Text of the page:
Growing up, I was fascinated by history and literature. In large part, this was due to the literature I had been steeped in from an early age: Augustine and Ambrose, Suetonius and Shakespeare, Sir Walter Scott and Sir Arthur Conan Doyle. Through these books I was able to enter a wardrobe opening into past times and foreign places, introducing me to the wonder and logic of history.
The older I get, the more I see the way studying history, theology, and philosophy have given me context for my developing interests and the quest for vocation. Throughout history, man has struggled to determine a uniform, agreeable, and universal definition of perfection or, as philosophers call it, the good life. Outside of man’s fallen nature itself, the inability to arrive at total agreement and unity has been one of the greatest causes of human conflict and havoc throughout time. Human nature, after all, feeds on antithesis. That said, there are constants and realities reflecting the very character of God which even the fallen nature of man cannot escape, directing us to the eternal truth mankind seeks after. The Athenian philosopher Plato sought to answer the question of what man’s purpose and pursuit should be in life. His answer was that man is to ever seek to know (or pursue) the good. “The good” was personified in the triad of truth, goodness, and beauty.
While Plato’s philosophy was ultimately rooted in human knowledge and fell short of pointing to the True Creator, Plato had correctly identified the fingerprint of the Creator in creation. While reading the great works of antiquity, the connection between truth, goodness, and beauty fascinated me and the reality of the image of God, irrevocably stamped on the pagan philosophers, served as an encouraging reminder of the timelessness of God’s truth built into creation. While in undergrad at Reformation Bible College (RBC), a school rooted in the classical Christian tradition, I had fallen in love with the study of the good, the true, and the beautiful...and shortly thereafter fell in love with a beautiful girl full of truth and goodness named Delaney. Though we had known each other for years, our love came as a surprising gift to me, and this past September, we got married.
My passion for history and deep appreciation for the legacies of the past continue to feed my love of learning and the desire to pursue the knowledge of God. This journey has brought me many places, introduced me to new friends, opportunities, and the love of my life. Most recently, it has brought us to Pennsylvania, in my new role as Service Manager at Veritas Press, where I am excited to be a part of the process of encouraging students in their love of learning. Growing up heavily involved in homeschooling, and then attending RBC, this transition has been very exciting for me and brings my love for history and literature full circle.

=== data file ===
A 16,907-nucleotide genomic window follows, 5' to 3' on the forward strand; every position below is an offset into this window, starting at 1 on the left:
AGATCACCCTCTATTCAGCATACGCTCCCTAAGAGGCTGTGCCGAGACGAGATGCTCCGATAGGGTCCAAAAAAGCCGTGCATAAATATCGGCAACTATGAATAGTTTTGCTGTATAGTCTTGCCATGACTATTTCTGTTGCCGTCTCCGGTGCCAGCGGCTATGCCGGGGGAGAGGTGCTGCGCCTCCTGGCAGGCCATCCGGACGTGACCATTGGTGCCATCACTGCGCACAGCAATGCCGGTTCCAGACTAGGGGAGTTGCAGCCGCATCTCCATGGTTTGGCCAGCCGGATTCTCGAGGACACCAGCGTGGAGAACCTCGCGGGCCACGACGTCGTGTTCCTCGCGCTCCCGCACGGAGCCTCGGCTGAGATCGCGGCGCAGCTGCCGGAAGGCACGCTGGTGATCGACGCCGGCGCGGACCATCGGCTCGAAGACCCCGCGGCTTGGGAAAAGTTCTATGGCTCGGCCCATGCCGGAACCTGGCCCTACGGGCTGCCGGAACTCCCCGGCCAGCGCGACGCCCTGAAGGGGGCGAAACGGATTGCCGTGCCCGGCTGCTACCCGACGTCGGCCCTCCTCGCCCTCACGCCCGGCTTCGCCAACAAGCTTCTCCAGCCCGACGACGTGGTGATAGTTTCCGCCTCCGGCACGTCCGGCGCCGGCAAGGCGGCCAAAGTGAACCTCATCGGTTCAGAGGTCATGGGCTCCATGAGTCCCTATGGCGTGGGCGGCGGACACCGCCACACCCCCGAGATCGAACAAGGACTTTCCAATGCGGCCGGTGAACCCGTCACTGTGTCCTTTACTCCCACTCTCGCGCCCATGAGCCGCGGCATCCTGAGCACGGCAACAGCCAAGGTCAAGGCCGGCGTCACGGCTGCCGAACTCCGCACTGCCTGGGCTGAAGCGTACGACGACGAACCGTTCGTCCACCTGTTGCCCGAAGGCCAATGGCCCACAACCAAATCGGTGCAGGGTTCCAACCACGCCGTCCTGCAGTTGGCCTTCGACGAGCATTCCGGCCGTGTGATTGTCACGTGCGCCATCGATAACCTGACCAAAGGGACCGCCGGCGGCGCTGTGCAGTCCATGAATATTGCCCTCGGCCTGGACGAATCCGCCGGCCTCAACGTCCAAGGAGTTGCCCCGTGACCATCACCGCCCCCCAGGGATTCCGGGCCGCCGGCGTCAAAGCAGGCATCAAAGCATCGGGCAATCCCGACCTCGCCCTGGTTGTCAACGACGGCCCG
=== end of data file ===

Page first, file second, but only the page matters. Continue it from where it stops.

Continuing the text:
The reality is that there are few things as exciting as getting to explain something you love to another person, especially when it prepares for the future by pursuing knowledge which points us back to God and God’s work in us and around us. Ultimately, the pursuit of true knowledge is the pursuit of the good, and the highest good is God. May we ever continue to pursue the good, the true, and the beautiful in our lives, never ceasing to grow in knowledge of The Good.
Joshua Titus “JT” Phillips is the Service Manager at Veritas Press, where he began in May 2017 after working several years with Ligonier Ministries. He grew up involved in the homeschooling movement, and worked in a number of different fields after high school including writing, film, and photography. His interests are history, photography, and travel. JT received his Bachelor of Arts in Theological Studies from Reformation Bible College in Sanford, Florida. He is married to his beautiful bride, Delaney.
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